Talk to your customers about things that make them realize that they are special to you. If you have more than one set of customers in the room, don’t say the same things over and over. Every interaction should be individual.

Most importantly don’t waste customers’ time with things that they aren’t interested in, which means you have to be listening to them as well as talking to them. Give them high-quality information that will help them to make buying decisions.

A tip of the glass from me to you!

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Happy Customer Service Week!

Next week or most of next week, October 3 – 7, is Customer Service Week. According to the Customer Service Group, in 1992 the U.S. Congress proclaimed Customer Service Week a nationally recognized event, celebrated the first full week in October.

While there is a lot of talk about customer service, companies usually don’t do as many things as they could or should on a regular basis to let customers know that they are appreciated.

Customer Service Week gives companies the opportunity to reaffirm how important their customers are to them. Start with a short email letting customers know how much you appreciate them and thanking them for their business.

You might want to create a special offer for your customers. Consider segmenting your customer list so your best customers are given more than those who spend less with you. Or expand Customer Service Week through the weekend and invite your best customers to visit you on that weekend for a small celebration.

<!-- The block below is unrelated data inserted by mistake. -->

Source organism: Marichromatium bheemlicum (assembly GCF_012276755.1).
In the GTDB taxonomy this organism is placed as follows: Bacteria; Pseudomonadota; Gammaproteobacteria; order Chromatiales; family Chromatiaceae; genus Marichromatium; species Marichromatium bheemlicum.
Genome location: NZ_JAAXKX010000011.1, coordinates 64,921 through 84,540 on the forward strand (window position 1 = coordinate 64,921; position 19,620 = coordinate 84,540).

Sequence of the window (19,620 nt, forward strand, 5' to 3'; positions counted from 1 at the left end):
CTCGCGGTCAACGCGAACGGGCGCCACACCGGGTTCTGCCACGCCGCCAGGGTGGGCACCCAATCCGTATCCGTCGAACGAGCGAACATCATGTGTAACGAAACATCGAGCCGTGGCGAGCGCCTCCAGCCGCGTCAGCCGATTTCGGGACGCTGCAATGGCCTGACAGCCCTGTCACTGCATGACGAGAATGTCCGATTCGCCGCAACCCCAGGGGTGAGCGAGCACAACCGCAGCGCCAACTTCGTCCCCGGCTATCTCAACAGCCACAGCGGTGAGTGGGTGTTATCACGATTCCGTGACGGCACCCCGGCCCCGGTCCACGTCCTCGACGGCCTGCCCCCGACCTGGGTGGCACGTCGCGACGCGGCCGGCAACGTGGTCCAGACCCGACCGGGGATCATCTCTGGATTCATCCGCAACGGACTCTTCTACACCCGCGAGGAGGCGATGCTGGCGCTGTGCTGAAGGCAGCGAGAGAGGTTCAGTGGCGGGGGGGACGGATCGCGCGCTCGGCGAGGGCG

It is also a great week to empower your employees, giving them opportunities to make a difference. Encourage them to engage with customers more and thank them for their patronage. Offer small rewards for employees who go out of their way to take care of customers during this week. You don’t only tell customers that they are important to you, prove it.

An article in Forbes magazine suggests writing thank-you notes to customers. You can assign a few customers to each employee, even those that don’t regularly come into contact with customers and ask the employees to write the thank-you notes to these customers.

Customer Service Week is also a great time for a customer service training session. Even an in house session where your employees talk about what they do to engage with customers. A prize can be given for the best idea.

There are lots of things that can be done to make Customer Service Week a way to let your customers and your employees know that they are appreciated.

A tip of the glass from me to you!

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What Is Your Body Language Telling Your Customers?

Body language sends silent (non-verbal) signals, many of which we are not aware of.  Though all the time we are talking to someone, our body is communicating messages that are picked up consciously or subconsciously by the person or people you are speaking with. According to Psychology Today, “Micro-expressions, hand gestures and posture register almost immediately, a silent orchestra that can have long-lasting repercussions.”